“If we follow the substantial evidence requirement, the descriptions of the place where Melissa was secretly detained are facilities that can only be found in a military camp; the pattern of her enforced disappearance and the manner by which the interrogation and torture were conducted likewise establish that her interrogators are members of the AFP,” Atty. Cortez  maintains. “So it is befuddling then when the present Chair of the CHR publicly declared in defense of the Resolution that it “tells it as the evidence says it.””

    “Why, pray tell, – if the perpetrators were indeed NPAs — , would Complainant’s tormentors forcibly take her against her will and defiant resistance in broad daylight and with such brazen impunity; insist and force her to admit wrongfully that she is a member of the CPP and NPA; interrogate her and claim that “they are instruments of God for rebels to change their ways and return to the fold;” exhort her through means mostly foul to “change her ways and go back to the fold of the government;” subject her to anti-communist propaganda; ask her to sign a document which she refused; and then release her only after she was compelled to denounce the NPA? IT JUST DOES NOT ADD UP. It defies sheer common sense and is against the natural course of things, “the lawyers pointed out.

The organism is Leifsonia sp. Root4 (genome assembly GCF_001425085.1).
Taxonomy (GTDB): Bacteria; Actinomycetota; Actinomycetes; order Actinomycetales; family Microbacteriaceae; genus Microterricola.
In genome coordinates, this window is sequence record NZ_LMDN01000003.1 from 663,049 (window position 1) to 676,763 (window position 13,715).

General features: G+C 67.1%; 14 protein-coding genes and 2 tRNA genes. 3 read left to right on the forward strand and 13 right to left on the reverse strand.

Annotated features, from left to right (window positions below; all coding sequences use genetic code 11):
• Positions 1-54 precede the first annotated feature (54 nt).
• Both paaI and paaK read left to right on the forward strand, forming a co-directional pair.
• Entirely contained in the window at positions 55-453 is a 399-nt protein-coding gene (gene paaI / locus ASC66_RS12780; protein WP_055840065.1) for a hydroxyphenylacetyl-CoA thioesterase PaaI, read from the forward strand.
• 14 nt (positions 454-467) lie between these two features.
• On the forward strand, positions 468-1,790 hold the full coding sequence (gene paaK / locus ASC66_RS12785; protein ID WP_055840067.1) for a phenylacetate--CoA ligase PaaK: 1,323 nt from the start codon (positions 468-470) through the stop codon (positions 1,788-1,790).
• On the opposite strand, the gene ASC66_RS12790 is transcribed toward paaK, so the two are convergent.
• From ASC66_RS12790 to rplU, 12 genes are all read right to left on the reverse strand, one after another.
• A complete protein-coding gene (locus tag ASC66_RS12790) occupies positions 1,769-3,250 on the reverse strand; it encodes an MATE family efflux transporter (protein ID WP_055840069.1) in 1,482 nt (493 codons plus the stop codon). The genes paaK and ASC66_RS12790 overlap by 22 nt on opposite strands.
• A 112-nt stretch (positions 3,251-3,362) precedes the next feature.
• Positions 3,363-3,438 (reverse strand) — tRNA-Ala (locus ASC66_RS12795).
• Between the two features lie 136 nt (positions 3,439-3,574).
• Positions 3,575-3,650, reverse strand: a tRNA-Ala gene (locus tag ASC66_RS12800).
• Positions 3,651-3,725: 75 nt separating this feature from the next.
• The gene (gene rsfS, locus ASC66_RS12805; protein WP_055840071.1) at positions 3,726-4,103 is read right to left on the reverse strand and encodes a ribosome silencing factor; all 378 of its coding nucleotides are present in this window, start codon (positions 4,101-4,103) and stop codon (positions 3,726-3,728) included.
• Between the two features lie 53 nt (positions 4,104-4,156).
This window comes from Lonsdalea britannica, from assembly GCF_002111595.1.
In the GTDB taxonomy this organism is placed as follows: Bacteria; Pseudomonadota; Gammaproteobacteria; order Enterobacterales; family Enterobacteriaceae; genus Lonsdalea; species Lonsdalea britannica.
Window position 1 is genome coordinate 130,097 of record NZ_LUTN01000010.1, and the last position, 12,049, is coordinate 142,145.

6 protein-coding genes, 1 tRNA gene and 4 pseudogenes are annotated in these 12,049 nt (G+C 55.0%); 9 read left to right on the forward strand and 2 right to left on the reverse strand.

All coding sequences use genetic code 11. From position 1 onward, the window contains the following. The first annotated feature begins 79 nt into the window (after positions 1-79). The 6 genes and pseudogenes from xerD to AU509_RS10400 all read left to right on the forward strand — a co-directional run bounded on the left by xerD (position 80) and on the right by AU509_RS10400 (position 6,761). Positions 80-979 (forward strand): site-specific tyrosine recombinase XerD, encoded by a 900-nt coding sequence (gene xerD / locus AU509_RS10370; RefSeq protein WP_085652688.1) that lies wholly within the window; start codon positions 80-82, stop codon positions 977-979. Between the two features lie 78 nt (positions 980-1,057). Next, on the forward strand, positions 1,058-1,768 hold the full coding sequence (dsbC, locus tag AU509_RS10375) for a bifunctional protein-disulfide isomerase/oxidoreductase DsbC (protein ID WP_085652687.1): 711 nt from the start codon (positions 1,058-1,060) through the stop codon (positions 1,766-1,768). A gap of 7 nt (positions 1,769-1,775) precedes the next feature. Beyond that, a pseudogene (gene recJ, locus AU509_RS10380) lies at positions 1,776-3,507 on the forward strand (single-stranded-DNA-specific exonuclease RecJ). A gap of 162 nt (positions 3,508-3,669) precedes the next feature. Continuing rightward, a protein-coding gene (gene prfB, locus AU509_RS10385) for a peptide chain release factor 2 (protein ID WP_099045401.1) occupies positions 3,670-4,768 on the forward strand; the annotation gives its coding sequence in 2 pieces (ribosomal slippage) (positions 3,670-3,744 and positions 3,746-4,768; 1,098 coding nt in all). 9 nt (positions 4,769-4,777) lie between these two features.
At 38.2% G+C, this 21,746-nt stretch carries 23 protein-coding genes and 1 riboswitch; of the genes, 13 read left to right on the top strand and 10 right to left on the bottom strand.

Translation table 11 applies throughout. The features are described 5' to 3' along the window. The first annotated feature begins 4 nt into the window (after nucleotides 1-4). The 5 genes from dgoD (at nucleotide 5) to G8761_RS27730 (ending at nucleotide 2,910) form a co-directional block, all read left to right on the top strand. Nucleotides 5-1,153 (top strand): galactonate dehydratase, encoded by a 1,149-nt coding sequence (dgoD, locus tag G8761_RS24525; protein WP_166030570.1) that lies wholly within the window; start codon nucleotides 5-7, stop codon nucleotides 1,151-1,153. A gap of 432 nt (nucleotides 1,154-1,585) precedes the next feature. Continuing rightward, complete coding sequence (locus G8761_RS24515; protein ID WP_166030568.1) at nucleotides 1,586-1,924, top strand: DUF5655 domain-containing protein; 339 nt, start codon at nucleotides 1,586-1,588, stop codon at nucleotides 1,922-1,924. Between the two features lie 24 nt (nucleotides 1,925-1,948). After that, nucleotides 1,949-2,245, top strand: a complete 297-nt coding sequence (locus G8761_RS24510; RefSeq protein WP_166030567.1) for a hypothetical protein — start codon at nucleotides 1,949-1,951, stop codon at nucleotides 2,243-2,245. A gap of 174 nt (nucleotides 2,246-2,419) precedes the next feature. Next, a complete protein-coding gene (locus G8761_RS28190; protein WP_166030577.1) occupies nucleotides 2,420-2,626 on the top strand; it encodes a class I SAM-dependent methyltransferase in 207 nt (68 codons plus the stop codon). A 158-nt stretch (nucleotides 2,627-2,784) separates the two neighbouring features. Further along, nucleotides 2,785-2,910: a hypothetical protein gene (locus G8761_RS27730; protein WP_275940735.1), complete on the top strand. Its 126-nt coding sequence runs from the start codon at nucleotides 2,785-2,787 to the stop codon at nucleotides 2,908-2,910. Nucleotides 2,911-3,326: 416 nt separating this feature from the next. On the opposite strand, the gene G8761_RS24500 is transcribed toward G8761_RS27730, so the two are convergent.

“We question why the CHR ignored the exhaustive and even overwhelming evidence presented against the military for being “insufficient,” while yet speculating on the NPA’s liability without conducting a similar proceeding to explore this hypothesis. This great leap of judgment without proffering any iota of support or even discussion cannot hold water, ” Atty. Cortez stressed.

    Hardening its resolve, the NUPL vows to continue to support Melissa Roxas and other victims of human rights violations. “The irony of it all is that with the instant Resolution by a Commission under a supposed new administration professing to be far different from the previous one, the impunity will continue, if not inspired,” Atty. Olalia declares, “and that is no less tragic and horrendous.”#